#8 Colectivo is bus
The bus in Argentina is another important transportation word to know. The Argentines call the buses in the cities for colectivo. Basically, it means that you are taking the shared or the collective transportation.
In Buenos Aires there are 180 different bus lines which can be differentiated by their number and the colour on the bus. All public transportation in Buenos Aires can only be used with a magnetic travel card, called SUBE (Sistema Único Boleto Electrónico, e.g. Single Electronic Ticketing System). However, the great thing is that this card works for all the different types of public transportation (buses, subway, trains) in the city.
When entering a bus you can either tell the bus driver the direction you are going to or the price. There are three different prices for the bus; $6.25, $6.50 or $6.75, which depends on how far you are going. The most common charge is $6.50 (seis con cincuenta) so if you request a ticket of that, you are more or less sure that you are covered. At least that’s what I have been doing so far.
The colectivos in Buenos Aires runs pretty often, however, forget about figuring out their schedule. They seem to arrive more or less when they feel like it, and it is common to see two of the same bus running one after the other. On the other side, maybe it is for the best that they don’t have any official schedule because that way they are never late and always on time…Right?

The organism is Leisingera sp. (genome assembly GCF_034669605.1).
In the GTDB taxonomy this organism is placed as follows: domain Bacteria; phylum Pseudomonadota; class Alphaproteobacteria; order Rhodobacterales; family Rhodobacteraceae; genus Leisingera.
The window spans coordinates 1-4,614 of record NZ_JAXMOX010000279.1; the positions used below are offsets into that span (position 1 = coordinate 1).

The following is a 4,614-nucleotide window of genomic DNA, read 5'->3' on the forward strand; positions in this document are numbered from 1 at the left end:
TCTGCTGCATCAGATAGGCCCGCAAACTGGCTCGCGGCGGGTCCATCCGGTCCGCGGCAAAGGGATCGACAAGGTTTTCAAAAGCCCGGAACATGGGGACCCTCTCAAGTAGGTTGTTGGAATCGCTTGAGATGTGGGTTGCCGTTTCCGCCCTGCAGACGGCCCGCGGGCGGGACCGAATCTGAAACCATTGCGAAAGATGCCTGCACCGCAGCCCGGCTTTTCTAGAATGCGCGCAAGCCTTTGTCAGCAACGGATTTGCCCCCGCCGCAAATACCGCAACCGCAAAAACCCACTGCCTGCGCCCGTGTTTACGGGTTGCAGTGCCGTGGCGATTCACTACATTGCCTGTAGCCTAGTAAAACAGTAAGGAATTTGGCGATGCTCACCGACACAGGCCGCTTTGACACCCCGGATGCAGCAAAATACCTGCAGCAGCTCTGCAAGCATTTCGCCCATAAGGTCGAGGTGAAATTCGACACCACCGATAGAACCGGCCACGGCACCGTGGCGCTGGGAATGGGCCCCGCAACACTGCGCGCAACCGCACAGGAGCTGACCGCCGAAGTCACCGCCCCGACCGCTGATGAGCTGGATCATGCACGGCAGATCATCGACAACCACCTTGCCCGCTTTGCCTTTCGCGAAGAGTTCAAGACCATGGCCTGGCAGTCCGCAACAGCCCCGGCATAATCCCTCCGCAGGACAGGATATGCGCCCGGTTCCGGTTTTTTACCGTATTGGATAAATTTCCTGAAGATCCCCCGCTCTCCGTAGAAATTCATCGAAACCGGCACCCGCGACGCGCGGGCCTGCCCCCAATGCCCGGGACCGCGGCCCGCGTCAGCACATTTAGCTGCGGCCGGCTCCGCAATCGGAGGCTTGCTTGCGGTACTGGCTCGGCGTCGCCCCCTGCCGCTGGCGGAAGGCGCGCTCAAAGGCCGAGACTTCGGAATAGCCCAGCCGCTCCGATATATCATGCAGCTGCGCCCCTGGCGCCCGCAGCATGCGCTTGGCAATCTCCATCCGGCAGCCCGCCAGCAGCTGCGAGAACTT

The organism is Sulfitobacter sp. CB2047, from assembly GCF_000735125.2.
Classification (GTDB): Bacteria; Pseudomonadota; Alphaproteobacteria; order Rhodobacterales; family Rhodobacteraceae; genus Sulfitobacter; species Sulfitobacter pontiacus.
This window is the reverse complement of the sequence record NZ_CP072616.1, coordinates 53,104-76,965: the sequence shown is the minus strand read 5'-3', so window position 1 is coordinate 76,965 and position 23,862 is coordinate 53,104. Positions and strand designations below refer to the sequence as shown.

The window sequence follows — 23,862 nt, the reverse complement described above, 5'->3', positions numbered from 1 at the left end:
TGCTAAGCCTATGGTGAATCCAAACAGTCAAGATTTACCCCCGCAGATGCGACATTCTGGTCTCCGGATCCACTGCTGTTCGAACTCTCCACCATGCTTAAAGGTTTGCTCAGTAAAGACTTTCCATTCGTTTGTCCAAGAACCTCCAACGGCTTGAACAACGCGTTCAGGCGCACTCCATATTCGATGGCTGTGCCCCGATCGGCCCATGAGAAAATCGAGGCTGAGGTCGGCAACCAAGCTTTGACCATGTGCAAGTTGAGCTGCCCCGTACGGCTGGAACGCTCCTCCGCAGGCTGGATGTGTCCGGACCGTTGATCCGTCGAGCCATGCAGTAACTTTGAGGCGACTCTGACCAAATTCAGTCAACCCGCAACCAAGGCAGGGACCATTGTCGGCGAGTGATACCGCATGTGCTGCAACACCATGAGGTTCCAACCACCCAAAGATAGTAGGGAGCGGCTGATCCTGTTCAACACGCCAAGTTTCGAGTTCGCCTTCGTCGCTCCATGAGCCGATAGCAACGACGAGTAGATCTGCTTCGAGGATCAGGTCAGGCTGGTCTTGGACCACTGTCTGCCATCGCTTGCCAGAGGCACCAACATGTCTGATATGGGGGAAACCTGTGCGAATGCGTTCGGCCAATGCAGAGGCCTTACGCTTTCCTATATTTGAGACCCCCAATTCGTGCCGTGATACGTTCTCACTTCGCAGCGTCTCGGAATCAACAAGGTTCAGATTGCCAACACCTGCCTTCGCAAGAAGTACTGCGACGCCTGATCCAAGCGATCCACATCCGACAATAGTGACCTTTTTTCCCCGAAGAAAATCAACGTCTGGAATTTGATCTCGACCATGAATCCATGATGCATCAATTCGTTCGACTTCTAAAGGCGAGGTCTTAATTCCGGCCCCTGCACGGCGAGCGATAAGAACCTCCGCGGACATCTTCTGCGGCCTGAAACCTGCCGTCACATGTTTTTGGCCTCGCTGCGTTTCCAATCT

Finally you might as well hear the word bondi used among Argentines, bondi is the slang for colectivo. In my head it still doesn’t make any sense… But whatever, not everything has to, does it?
#9 Anteojos is glasses
It is just strange how certain things change name between Hispanic countries. One of them is: glasses. In Spain they are called gafas which in Cuba means sun glasses, and instead they use espesjuelos. And then I thought that I was settled to be understood… Well, no! In Argentina they call glasses for anteojos! Thus, properly this is the most logic word as it means “before the eyes”.
#10 Morron is bell pepper
I keep on running into words for fruits and vegetables which are different in Argentina compared to other Spanish speaking countries. For example, a bell pepper is in Argentina called “morron” whereas other places call it “pimiento”. A bit nerdy, I admit it. But isn’t it strange that the same vegetables are called differently?